9. without having the full question, it is hard to reply. in these econ questions, one word can change the entire answer. salvage value could be a cost if that is what it takes to demolish the bridge.
  10. the NCEES example problems I have seen usually involve a frame with w, d & l loads applied. the questions ask for the "worst case" loading causing uplift. if you think of these in a manner similar to overturning questions on retaining walls, you will look for the "tipping point." if the w+d+l loads add to the overturning, they then cause the worst case loading and you have your answer. if the live load adds to the resistance to uplift, then you discount the live load, because it is a variable load and cannot be counted on being there.
  11. I had a chance to review the new 6 Minute Solutions for Construction that just recently came out. I did not work any of the problems, but I read over them fairly closely. For anyone taking the construction exam, I would highly recommend that you get the book and work all the problems....it is very representative of the types of problems you might see and how to use the NCEES references.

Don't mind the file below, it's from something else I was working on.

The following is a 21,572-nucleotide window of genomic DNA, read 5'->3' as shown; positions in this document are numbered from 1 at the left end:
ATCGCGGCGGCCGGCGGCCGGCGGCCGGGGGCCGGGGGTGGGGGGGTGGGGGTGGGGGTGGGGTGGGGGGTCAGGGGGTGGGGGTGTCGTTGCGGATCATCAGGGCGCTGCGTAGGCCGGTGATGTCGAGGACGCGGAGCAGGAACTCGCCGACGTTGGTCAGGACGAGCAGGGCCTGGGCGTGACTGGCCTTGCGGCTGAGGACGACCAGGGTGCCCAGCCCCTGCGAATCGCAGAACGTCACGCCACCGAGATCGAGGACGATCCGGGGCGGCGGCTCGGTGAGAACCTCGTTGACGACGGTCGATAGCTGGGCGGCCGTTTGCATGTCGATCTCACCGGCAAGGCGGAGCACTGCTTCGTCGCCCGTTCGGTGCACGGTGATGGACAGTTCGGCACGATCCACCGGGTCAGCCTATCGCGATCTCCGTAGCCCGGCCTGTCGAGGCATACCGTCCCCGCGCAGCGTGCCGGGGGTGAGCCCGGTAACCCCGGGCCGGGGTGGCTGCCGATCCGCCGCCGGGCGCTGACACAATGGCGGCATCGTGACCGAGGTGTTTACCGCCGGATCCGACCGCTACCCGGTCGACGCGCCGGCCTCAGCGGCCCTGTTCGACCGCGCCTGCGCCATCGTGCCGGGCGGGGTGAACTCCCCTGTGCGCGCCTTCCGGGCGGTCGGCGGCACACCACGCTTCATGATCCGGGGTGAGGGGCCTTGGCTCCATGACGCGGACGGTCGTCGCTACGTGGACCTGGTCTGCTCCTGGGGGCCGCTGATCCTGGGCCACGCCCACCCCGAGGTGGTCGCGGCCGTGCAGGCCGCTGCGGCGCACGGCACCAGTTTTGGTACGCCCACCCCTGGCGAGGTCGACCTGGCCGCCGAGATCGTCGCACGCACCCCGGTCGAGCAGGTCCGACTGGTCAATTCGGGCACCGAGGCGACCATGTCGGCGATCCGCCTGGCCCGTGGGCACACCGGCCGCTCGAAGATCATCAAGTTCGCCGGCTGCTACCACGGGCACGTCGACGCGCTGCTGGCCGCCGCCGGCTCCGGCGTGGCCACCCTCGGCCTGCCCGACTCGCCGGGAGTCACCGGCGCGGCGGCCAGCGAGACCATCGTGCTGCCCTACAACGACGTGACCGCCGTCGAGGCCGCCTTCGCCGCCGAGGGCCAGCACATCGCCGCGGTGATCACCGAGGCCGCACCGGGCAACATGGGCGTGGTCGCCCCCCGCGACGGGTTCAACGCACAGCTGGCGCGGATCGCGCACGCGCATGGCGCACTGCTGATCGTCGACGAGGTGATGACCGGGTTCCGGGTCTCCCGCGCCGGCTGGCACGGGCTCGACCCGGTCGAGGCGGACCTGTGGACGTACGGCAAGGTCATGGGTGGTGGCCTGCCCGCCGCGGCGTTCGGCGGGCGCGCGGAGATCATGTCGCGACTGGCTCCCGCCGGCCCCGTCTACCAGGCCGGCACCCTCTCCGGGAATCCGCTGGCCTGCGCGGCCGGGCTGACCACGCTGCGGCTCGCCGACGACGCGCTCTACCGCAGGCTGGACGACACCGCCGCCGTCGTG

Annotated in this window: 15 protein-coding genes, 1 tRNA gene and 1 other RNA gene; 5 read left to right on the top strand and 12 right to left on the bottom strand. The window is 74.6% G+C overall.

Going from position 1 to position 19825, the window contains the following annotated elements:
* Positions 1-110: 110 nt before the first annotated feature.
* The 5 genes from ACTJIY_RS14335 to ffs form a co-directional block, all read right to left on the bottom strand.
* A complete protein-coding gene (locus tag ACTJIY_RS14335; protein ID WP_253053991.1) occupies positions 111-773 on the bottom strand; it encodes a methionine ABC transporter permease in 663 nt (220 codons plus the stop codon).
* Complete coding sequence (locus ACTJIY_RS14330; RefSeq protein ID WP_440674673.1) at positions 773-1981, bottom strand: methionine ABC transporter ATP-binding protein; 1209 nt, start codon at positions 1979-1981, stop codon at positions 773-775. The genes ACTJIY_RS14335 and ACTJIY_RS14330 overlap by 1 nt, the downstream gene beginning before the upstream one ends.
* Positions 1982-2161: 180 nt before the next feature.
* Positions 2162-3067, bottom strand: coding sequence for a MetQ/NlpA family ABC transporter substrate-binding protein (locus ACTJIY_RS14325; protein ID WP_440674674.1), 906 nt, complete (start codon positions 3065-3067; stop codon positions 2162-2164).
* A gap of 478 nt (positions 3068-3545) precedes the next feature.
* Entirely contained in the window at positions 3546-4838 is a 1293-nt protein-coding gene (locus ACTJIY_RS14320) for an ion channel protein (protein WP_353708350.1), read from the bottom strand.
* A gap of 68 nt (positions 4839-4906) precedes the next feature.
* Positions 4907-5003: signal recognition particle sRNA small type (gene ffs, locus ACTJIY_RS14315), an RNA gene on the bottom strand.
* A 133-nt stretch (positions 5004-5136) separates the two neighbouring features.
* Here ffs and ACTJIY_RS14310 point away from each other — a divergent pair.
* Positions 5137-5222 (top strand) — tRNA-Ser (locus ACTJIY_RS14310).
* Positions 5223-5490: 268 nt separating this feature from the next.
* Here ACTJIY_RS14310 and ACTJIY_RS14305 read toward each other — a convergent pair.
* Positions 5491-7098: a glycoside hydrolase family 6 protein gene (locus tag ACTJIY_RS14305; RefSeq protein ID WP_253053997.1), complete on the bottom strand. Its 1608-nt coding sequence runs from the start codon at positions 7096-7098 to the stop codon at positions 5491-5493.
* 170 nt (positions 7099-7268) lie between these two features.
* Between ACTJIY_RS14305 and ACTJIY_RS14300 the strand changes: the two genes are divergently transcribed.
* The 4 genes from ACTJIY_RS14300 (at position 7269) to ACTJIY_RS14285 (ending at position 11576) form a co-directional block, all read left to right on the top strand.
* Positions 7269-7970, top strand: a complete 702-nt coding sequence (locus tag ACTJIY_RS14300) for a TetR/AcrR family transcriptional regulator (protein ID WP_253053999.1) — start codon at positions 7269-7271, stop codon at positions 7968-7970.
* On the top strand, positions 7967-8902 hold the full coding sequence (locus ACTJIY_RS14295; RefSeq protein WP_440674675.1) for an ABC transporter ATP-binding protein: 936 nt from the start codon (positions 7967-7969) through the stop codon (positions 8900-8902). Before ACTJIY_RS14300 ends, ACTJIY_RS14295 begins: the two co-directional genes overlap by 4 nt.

12. the answer is C, but you don't use the live load because you cannot count on the live load being there. if the live was there, it would increase the uplift resistance.
  13. I dont think that 160 plf is a weight. It is the wind force per foot on the wall form (20 psf x 8 ft brace spacing). the height of the form is 16'. the resultant of the wind is (160 x 16) acting at 16/2 in the horizontal direction.
  14. the tower crane problems are not as hard as they look....you need to be able to determine every moment generated by the main crane components, the load and the foundation....all you have to remember is overturning moments vs. resisting moments. since these moments will have to sum to zero and there will be at least one moment containing unknown the footing thickness (usually denoted "t") you can solve for the footing thickness....easy. it helps to convert the weights given in these problems to kips to keep the number of numerals to a minimum because a misplaced decimal or dropped digit is the hardest thing to keep straight with these problems. I would not try to memorize a "plug & chug" formula for this because the crane configurations and the applied loads can vary a lot. you just have to learn to recognize what is a overturning moment & what is a resisting moment.
  15. well....they don't pity us so much that they don't want us staging our military there to protect them from China now do they? maybe they thought they were just giving you back some of your tax dollars. I am sure they love you there...or maybe they are thinking "hey...another American capitalist who pimps himself out for a buck" for a guy who describes himself as "selfish" and who is all "about the money"...I bet you are a free-trader too. I hope you get back there...fast.